The legacy of the WASP is thus found in exclusion, anxiety and class interests. The civilized reforms that we now associate with this era were the result of fights in which the WASP was most often on the wrong side. We might ask, “Why do workers enjoy a 40-hour workweek, a weekend and modest but important labor protections?” Certainly not because of the magnanimity of their managers. Let us not forget that there were some 37,000 strikes in the United States from 1881 to 1905, in which more than 7 million men and women put their livelihoods on the line.

WASPs were hardly supportive of these movements. U.S. Attorney General and known WASP Richard Olney led the response to the Pullman strike of 1894, sending some 12,000 U.S. troops to confront the workers. Thirty strikers were killed, and eventually the WASPs had to concede the right for workers to enjoy reasonable wages, benefits and labor conditions. But they put up a fight while they could.

The civil rights movement is another example of progress that took place not because of WASPs but despite them. It would be absurd to suggest that the extension of political rights to African-Americans was somehow not the result of popular protest and outrage against white America. We cannot claim with a straight face that men like Malcolm X, Bayard Rustin and Martin Luther King Jr. were secondary players and that women like Rosa Parks, Daisy Bates and Diane Nash were merely beneficiaries of WASP grace.

Racism, bigotry and nostalgia

There is a long intellectual tradition that seeks to glorify the WASP on religious grounds. The sociologist Max Weber famously argued that Protestantism made capitalism possible, thereby helping the nations of Northern Europe and the United States distance themselves from the rest of the world. Weber’s arguments are easily misconstrued. Intellectually lazy thinkers extrapolate his ideas and suggest that the virtuous character of Protestantism is the source of all that is good. The perceived loss of association with Protestantism, then, must help explain America’s so-called national decline.

The current wave of WASP nostalgia draws from this tradition. But why choose now to lament the WASP? Perhaps because our current president is not white. Perhaps because Barack Obama’s Christianity has been questioned. Even the president’s birthplace has been the subject of endless debate since before he took office. It is clear, at the very least, that Obama is no WASP.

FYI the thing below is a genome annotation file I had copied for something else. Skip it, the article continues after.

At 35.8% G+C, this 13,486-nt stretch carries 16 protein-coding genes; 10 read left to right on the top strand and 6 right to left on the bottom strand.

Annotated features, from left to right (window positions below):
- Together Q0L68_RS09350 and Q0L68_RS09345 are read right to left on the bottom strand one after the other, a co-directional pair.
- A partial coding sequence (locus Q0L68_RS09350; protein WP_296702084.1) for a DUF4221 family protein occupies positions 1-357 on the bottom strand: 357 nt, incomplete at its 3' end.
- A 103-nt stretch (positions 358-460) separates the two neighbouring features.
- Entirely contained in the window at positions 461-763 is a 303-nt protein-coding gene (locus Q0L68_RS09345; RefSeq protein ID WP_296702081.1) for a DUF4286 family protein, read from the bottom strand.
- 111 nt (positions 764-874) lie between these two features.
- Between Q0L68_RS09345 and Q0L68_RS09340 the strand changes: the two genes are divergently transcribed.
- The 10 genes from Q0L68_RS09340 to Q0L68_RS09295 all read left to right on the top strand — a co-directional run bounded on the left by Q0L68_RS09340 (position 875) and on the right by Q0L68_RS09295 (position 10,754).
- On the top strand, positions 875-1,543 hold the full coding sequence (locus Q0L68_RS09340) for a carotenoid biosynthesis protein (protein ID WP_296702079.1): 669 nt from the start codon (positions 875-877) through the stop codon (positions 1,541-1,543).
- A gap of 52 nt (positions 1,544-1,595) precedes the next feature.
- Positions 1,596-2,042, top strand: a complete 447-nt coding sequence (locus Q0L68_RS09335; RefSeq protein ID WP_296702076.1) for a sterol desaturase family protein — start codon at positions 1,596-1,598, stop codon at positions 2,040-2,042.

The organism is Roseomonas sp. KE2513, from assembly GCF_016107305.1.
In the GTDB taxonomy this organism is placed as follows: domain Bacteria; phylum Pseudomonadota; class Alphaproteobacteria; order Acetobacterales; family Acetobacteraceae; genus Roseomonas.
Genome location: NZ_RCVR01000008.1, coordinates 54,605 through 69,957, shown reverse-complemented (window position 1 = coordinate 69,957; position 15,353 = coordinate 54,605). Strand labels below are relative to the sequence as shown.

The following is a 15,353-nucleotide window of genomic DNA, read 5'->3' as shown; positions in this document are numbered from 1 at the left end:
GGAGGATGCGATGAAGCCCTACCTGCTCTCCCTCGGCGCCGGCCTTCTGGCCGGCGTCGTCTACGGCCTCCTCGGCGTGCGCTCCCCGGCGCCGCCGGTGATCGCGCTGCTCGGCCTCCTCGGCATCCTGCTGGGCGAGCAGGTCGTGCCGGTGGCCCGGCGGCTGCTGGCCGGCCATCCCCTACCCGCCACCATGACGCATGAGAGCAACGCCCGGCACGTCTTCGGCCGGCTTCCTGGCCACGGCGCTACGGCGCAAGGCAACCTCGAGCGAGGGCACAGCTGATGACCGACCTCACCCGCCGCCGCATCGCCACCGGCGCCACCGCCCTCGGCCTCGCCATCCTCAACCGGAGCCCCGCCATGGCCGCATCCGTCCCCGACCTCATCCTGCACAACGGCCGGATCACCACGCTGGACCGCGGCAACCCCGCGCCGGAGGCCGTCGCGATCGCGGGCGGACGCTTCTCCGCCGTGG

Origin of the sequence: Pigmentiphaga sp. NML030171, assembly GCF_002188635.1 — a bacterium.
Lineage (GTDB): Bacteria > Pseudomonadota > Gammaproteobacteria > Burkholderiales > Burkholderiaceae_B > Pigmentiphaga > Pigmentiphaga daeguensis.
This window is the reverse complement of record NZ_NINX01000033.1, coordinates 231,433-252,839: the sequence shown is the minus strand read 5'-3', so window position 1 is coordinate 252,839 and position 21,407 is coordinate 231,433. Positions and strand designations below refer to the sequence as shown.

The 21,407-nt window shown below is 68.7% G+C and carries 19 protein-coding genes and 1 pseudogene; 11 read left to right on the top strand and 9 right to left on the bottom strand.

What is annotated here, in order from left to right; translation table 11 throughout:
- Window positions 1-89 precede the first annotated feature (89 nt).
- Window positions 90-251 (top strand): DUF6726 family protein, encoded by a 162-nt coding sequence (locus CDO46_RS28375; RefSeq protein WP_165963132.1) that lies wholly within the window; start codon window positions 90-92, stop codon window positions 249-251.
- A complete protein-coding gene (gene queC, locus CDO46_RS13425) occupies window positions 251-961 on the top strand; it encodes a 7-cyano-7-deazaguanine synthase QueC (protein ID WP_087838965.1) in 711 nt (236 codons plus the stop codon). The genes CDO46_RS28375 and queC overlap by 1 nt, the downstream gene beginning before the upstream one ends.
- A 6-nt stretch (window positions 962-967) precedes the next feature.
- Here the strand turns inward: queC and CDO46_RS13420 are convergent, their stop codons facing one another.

Racism and bigotry may well part of the great WASP lament, but they are not its only sources. A coordinated, homogeneous ruling class does seem more able to achieve its goals than the (admittedly more diverse) fractured and fighting leaders we have today. But the goals of a unified elite aren’t always worthwhile, and great men do not necessarily make great leaders. It’s unique situations that make good leadership possible, and those situations often include a coordinated opposition movement that speaks truth to the powers that be.

We need a return to this sort of progressive opposition, not some fabricated memory of great leaders. If we wish to lament the loss of the WASP era, let us not suggest that it is establishment white Protestants we need. Instead we need what made the WASP great: the diverse and driven people who opposed them.

Shamus Khan is an associate professor of sociology at Columbia University. He is the author of "Privilege: The Making of an Adolescent Elite at St. Paul’s School" (Princeton, 2011) and "The Practice of Research" (Oxford, 2013, with Dana Fisher) and is completing "Exceptional: The Astors, Elite New York, and the Story of American Inequality" (Princeton). 

The views expressed in this article are the author's own and do not necessarily reflect Al Jazeera America's editorial policy.

Find Al Jazeera America on your TV

Get email updates from Al Jazeera America

Sign up for our weekly newsletter

Get email updates from Al Jazeera America

Sign up for our weekly newsletter